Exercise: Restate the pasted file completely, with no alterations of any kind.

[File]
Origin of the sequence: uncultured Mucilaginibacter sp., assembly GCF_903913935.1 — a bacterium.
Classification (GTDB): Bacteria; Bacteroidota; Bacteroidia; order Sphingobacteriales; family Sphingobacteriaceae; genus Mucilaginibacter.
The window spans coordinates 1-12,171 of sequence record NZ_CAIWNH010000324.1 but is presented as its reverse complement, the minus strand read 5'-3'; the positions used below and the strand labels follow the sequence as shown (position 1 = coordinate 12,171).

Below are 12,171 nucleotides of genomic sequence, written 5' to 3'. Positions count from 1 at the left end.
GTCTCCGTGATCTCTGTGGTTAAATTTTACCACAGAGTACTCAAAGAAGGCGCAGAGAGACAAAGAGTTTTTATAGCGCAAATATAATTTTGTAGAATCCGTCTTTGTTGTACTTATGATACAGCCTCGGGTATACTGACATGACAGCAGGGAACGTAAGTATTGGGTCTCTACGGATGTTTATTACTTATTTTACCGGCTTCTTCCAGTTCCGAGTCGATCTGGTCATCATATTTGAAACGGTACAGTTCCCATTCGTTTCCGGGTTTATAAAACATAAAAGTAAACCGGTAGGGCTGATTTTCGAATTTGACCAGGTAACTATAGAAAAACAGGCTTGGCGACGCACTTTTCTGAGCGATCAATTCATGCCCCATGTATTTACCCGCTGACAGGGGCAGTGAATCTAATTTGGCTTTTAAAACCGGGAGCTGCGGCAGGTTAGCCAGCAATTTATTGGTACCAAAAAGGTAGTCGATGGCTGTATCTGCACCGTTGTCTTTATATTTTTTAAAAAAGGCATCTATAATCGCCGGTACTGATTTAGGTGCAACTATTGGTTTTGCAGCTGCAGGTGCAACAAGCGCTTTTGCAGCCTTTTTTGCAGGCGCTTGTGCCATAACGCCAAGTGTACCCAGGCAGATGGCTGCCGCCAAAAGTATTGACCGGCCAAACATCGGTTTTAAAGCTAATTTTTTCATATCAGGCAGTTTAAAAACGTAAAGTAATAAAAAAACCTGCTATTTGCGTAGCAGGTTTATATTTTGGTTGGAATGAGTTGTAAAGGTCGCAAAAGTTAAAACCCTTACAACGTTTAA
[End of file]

Origin of the sequence: uncultured Mucilaginibacter sp., assembly GCF_903913935.1 — a bacterium.
Classification (GTDB): Bacteria; Bacteroidota; Bacteroidia; order Sphingobacteriales; family Sphingobacteriaceae; genus Mucilaginibacter.
The window spans coordinates 1-12,171 of sequence record NZ_CAIWNH010000324.1 but is presented as its reverse complement, the minus strand read 5'-3'; the positions used below and the strand labels follow the sequence as shown (position 1 = coordinate 12,171).

Below are 12,171 nucleotides of genomic sequence, written 5' to 3'. Positions count from 1 at the left end.
GTCTCCGTGATCTCTGTGGTTAAATTTTACCACAGAGTACTCAAAGAAGGCGCAGAGAGACAAAGAGTTTTTATAGCGCAAATATAATTTTGTAGAATCCGTCTTTGTTGTACTTATGATACAGCCTCGGGTATACTGACATGACAGCAGGGAACGTAAGTATTGGGTCTCTACGGATGTTTATTACTTATTTTACCGGCTTCTTCCAGTTCCGAGTCGATCTGGTCATCATATTTGAAACGGTACAGTTCCCATTCGTTTCCGGGTTTATAAAACATAAAAGTAAACCGGTAGGGCTGATTTTCGAATTTGACCAGGTAACTATAGAAAAACAGGCTTGGCGACGCACTTTTCTGAGCGATCAATTCATGCCCCATGTATTTACCCGCTGACAGGGGCAGTGAATCTAATTTGGCTTTTAAAACCGGGAGCTGCGGCAGGTTAGCCAGCAATTTATTGGTACCAAAAAGGTAGTCGATGGCTGTATCTGCACCGTTGTCTTTATATTTTTTAAAAAAGGCATCTATAATCGCCGGTACTGATTTAGGTGCAACTATTGGTTTTGCAGCTGCAGGTGCAACAAGCGCTTTTGCAGCCTTTTTTGCAGGCGCTTGTGCCATAACGCCAAGTGTACCCAGGCAGATGGCTGCCGCCAAAAGTATTGACCGGCCAAACATCGGTTTTAAAGCTAATTTTTTCATATCAGGCAGTTTAAAAACGTAAAGTAATAAAAAAACCTGCTATTTGCGTAGCAGGTTTATATTTTGGTTGGAATGAGTTGTAAAGGTCGCAAAAGTTAAAACCCTTACAACGTTTAA